One of the things I love most about Park Road is the opportunity to form relationships with folks across generations. This church encourages its members to uplift, support and guide one another so we can learn and grow together. Patrick Brady has demonstrated this ideal perfectly with his recent school project.
For his International Baccalaureate project, Patrick chose to compile interviews from members at Park Road about their experiences and struggles growing up into a book, Being American. Being passionate about politics, Patrick was also interested in how their views on patriotism have changed since high school.
In addition to his interest in politics, Patrick tells me, “I like to talk to people, especially older people, about what life was like. Being 17 years old, I only know the world as it is and was during my childhood, which in the scope of the length of human lifespan isn’t very much. You don’t read about daily attitudes and social life in textbooks, what I like to think of as ‘anecdotal history.’ These are the stories and experiences that we can relate to but have no specific parallel in modern life. . .”
Given his age, Patrick thinks critically about the world around him. He says that one of his “biggest beefs” about contemporary literature or entertainment is that it does not provide a sufficient background to the larger picture. For him, “this project functioned as a kind of backstory for modern America, allowing me some additional insight and understanding into the development of modern social and political attitudes. As an added bonus, I was able to know some members of our church whom I had not previously had the chance to really talk to!”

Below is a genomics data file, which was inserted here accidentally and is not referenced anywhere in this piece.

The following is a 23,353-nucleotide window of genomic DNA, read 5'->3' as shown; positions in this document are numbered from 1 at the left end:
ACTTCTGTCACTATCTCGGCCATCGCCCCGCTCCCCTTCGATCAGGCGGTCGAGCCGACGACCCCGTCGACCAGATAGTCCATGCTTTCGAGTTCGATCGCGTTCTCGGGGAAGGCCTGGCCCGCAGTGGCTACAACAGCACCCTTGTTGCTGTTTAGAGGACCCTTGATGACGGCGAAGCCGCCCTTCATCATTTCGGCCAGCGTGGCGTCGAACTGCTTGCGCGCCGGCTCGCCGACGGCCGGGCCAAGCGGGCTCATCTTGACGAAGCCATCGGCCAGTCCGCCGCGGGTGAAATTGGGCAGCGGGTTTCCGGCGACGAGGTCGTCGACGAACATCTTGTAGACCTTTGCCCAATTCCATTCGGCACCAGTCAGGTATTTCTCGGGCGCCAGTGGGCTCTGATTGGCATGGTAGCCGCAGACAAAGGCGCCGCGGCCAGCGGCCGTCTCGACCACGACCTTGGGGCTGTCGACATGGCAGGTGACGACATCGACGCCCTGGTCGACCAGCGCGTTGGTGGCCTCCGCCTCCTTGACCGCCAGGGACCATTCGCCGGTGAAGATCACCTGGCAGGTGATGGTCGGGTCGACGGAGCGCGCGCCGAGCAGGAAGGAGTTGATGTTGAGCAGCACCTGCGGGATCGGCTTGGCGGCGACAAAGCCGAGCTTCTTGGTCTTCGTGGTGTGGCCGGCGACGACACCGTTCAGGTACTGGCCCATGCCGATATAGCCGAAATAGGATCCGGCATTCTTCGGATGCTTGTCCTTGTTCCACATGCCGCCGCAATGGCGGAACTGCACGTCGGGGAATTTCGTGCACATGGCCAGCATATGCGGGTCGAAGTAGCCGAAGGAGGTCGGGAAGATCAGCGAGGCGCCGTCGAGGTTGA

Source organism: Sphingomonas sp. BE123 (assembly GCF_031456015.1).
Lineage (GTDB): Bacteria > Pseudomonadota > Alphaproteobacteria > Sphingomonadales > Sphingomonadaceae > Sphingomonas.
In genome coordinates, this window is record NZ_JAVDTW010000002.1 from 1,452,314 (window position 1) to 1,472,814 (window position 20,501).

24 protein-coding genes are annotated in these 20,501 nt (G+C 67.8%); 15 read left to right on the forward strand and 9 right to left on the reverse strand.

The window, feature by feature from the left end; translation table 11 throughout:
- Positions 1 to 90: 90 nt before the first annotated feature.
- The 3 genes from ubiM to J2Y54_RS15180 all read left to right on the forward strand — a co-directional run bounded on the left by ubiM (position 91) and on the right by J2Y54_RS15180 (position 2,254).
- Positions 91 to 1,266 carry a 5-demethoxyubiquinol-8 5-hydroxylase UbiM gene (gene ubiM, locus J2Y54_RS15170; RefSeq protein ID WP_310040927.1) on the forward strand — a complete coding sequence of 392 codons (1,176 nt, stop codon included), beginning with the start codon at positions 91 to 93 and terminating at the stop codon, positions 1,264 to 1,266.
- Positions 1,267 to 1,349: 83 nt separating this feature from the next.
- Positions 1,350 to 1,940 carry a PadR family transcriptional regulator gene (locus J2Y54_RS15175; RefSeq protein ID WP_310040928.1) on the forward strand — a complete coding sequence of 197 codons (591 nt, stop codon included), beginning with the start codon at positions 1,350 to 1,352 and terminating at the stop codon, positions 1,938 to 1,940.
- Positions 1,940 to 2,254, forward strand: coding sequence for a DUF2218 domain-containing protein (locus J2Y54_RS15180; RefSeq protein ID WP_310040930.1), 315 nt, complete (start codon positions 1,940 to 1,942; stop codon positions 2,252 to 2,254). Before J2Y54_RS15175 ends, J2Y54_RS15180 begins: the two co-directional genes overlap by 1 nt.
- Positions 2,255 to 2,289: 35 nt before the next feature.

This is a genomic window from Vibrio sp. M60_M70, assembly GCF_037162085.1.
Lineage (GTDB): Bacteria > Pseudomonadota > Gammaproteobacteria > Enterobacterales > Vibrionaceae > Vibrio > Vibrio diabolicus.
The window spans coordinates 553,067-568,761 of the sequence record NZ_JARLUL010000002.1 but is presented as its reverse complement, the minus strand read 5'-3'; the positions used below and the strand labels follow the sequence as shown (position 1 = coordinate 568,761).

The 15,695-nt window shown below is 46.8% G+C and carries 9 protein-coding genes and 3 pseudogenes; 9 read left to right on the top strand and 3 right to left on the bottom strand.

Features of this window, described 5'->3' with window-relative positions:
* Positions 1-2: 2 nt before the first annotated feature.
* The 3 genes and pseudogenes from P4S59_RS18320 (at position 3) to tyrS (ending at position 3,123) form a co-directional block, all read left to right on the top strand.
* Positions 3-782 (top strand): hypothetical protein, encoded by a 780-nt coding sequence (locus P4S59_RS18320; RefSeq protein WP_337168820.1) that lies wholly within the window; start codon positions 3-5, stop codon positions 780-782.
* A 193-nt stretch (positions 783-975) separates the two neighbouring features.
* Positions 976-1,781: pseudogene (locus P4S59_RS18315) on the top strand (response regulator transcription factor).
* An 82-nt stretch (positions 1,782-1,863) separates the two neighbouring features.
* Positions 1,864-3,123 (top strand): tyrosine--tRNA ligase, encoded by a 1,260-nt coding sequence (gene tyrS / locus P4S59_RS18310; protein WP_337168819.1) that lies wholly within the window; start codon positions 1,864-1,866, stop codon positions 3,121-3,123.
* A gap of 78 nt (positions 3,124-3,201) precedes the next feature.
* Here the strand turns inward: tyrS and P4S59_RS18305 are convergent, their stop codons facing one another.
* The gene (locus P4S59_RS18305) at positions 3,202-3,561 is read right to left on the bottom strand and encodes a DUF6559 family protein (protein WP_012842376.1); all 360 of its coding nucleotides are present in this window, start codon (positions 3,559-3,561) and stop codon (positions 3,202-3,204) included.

It is always such a pleasure to see our teenagers developing their own ideas and stories for their life. It is a great thing that our young people at Park Road have such an amazing place to grow!
This project challenged Patrick to engage with a broader range of members at Park Road. He believes that “greater involvement with more of the communities within our church will inspire a feeling of greater connectedness and engagement in church members, this is especially true for the youth.”
Last fall at the Intergenerational Retreat, I had the opportunity to get to know Frank and Lou Jean Johnson. What a pleasure it was to dine together and listen to their stories! It was a great reminder that regardless of the obstacles that life throws at us, if we surround ourselves with the right people and support one another, there’s so much we can overcome.
When you get a moment, head over to the library in the lobby of the Community Center to read the Patrick stories about Debbie Brown, Dan McClintock, Dona Leonard, Jan Burleson, Netta Mosley, Bob Richardson, Louise Waters, Bob Clare, George Miles and Merrilee Fellows.
And remember to take advantage of the opportunities at Park Road to get to know folks with whom you might believe you do not have much in common. Their experiences just might help you define your own life just a little bit better!